Career Confessions from GenZ is a weekly series authored by Cameron Sackett, a Sophomore at the Univesity of Michigan majoring in Communications and Advertising. Make sure you connect with him on LinkedIn:
I’m going to be frank: the prospect of working for the rest of my life is absolutely terrifying. I’ve been saying for years that I can’t wait to retire, and I’m only 19. Nothing makes my skin crawl more than the thought of waking up early every day (I’m such a teenager it hurts) and going to sit in uncomfortable clothing at an ugly office surrounded by people I don’t even like.
Whenever this gets brought up, people always try to reassure me that I might enjoy working and I might really like my job. While I hope this is the case, I do believe that a major part of making those 40 hours a week a little more enjoyable is the company and its culture.
There are definitely things that I know will make me more attracted to work for a company that can hopefully combat some of my worries. First, I would love to have flexible work hours. Something about 10-6 instead of 9-5 (Editor/Dad Note: This made me LOL 10-6! Oh, boy, reality is really going to hurt!) sounds so much more appealing to me. Waking up at 8 sounds infinitely better than 7, and I can tell you that most other teenagers will say the same.
Additionally, the thought of 10 vacation days a year HURTS. I feel physical pain when I hear that some people have that. The European Union mandates a minimum of 22 vacation days a year with 13 paid holidays. Now, I know we’re in America, the land of opportunity, where you make your own fortune. But please just give me some dang vacation days! This plays into one of my biggest fears which is working my life away. I can confidently say that so many of my peers have the same worries and a way to ease this pain is some time off!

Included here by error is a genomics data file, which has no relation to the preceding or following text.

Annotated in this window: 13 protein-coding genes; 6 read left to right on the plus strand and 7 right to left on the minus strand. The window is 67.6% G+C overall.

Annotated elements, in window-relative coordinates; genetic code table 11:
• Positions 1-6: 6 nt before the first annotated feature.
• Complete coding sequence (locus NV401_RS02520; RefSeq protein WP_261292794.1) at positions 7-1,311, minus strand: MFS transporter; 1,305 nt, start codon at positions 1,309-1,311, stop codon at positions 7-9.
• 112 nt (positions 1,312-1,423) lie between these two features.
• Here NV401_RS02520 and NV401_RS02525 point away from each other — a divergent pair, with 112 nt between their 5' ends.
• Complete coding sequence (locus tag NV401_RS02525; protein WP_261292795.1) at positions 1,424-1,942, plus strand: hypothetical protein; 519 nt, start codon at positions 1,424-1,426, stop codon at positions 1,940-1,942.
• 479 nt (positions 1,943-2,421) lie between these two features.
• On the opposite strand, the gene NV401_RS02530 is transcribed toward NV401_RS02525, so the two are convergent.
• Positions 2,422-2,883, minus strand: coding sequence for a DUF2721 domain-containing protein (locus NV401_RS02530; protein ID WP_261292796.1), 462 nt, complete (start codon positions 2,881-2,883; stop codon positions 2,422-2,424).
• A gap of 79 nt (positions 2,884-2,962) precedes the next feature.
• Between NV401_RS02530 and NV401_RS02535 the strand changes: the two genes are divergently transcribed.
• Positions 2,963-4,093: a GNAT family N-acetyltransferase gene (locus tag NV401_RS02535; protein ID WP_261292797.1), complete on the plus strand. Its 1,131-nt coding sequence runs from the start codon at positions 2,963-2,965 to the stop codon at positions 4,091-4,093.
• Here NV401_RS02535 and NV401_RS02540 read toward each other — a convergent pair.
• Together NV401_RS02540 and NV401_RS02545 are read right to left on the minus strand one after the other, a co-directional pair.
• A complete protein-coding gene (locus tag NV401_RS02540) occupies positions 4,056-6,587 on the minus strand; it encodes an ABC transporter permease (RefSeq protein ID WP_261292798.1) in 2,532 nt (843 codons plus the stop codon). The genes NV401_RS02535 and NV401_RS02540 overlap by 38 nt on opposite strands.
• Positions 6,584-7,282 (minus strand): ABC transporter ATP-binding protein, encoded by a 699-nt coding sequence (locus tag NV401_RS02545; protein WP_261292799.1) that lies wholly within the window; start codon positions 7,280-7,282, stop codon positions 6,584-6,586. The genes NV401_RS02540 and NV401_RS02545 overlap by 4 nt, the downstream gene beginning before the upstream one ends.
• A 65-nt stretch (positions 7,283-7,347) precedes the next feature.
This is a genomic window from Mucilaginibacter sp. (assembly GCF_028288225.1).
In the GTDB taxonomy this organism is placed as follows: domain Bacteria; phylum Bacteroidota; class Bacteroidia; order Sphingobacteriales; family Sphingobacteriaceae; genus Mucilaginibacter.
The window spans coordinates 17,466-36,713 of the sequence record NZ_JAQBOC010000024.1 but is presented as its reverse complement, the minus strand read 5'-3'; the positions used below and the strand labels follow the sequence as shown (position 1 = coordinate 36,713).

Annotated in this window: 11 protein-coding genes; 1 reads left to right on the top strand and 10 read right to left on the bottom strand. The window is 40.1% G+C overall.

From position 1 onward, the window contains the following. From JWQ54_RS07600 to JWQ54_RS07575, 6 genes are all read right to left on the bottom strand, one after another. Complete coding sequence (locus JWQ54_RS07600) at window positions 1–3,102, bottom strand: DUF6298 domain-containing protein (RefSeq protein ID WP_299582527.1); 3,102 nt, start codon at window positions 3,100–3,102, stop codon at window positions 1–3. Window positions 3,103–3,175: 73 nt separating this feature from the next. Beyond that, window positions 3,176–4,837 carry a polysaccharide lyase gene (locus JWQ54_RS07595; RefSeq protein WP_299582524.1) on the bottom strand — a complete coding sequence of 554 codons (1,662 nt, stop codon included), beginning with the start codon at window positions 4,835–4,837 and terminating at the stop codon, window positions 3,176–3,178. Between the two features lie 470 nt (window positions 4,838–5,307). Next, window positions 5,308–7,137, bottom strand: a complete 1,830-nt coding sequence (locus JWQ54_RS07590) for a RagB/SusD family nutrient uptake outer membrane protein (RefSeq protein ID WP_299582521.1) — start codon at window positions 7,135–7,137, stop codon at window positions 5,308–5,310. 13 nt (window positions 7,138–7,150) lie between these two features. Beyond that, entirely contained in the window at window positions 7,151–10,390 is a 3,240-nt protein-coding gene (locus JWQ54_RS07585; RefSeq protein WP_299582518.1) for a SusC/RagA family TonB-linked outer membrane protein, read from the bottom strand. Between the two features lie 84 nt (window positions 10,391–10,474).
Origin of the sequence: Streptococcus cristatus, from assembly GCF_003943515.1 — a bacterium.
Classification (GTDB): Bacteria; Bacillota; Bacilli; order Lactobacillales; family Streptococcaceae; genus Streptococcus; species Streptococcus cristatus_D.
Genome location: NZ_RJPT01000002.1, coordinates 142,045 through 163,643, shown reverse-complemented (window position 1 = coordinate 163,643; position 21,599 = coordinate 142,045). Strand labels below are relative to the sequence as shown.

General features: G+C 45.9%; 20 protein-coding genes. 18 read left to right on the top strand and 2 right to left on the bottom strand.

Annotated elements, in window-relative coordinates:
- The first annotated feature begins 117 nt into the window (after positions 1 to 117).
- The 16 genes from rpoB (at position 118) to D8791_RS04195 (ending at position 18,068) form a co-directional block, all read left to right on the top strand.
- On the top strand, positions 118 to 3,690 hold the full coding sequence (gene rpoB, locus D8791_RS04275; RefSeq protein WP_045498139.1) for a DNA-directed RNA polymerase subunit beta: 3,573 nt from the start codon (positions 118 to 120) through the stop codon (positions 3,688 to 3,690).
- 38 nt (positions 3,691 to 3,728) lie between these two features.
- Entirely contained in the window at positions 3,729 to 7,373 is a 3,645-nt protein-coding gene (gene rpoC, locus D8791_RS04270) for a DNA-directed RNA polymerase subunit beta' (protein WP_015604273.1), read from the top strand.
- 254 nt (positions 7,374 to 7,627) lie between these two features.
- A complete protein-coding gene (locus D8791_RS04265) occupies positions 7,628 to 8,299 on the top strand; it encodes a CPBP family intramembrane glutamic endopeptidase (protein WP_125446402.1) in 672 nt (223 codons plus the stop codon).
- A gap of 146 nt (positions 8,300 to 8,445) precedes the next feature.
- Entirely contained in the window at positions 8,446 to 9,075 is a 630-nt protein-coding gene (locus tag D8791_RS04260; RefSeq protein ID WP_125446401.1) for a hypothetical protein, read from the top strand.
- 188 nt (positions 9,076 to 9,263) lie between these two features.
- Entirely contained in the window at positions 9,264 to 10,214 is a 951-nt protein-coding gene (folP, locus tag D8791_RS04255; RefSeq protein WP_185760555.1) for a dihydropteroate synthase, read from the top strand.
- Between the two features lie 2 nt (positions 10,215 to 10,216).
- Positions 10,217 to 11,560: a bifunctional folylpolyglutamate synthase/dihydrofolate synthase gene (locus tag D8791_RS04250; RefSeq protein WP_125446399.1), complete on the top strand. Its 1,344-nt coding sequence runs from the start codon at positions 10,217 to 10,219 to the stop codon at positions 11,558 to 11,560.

On one of my first interviews for an internship this past year, I got to tour one of the coolest offices I have ever seen. It was right out of my Gen-Z dreams: brick walls with modern finishes, an open floor plan, Apple products everywhere (#TeamiPhone). If I’m going to sit in an office for 40 hours a week, 50 weeks a year, I would like it to look nice, not like a doctor’s office.
Similarly, my Dad has instituted something at his work that I love: a casual dress code. I really enjoy dressing up, but wearing a suit or even dress pants and a nice shirt everyday sounds exhausting. Please let me come to work with my shirt untucked and in a nice pair of sneakers, and I promise I will be much more focused than I would be with a tie and dress shoes on all day long.
Most important to me is the culture. I want to work in a place where everyone collaborates and there’s a mutual respect. Ideally, I’d love to be friends with my co-workers, but at least I’d like us to be able to work together in an environment where we aren’t in constant competition. Being a member of the Sackett family means that you are inherently a monster competitor and it’s exhausting. As much as I love to be competitive from time to time, I don’t want to work in an environment where everyone is constantly pitted against each other, instead of working together to achieve a common goal.
An added little bonus to my list would be food related days/events. I hear that a common event in some companies is Bagel Fridays and I’m ALL about it. I strongly relate to Stanley on Pretzel Day at Dunder Mifflin and if you don’t get the reference, exit the page (once you finish reading of course!) and go watch season 3, episode 5 of The Office.
My job wish-list might not seem as wild as you may think. I’m not asking for a new iPhone or a new car when I commit (although that’d be nice!); I’m asking for things that are pretty common. Although I still can’t wait until my mid-60s when I’ll have no responsibilities, getting some items checked off my wish-list could help make my time in the workforce more pleasant.
HR and TA Pros – have a question you would like to ask directly to a GenZ? Ask us in the comments and I’ll have Cameron respond in an upcoming blog post right here on the project. Have some feedback for Cameron? Again, please share in the comments and/or connect with him on LinkedIn.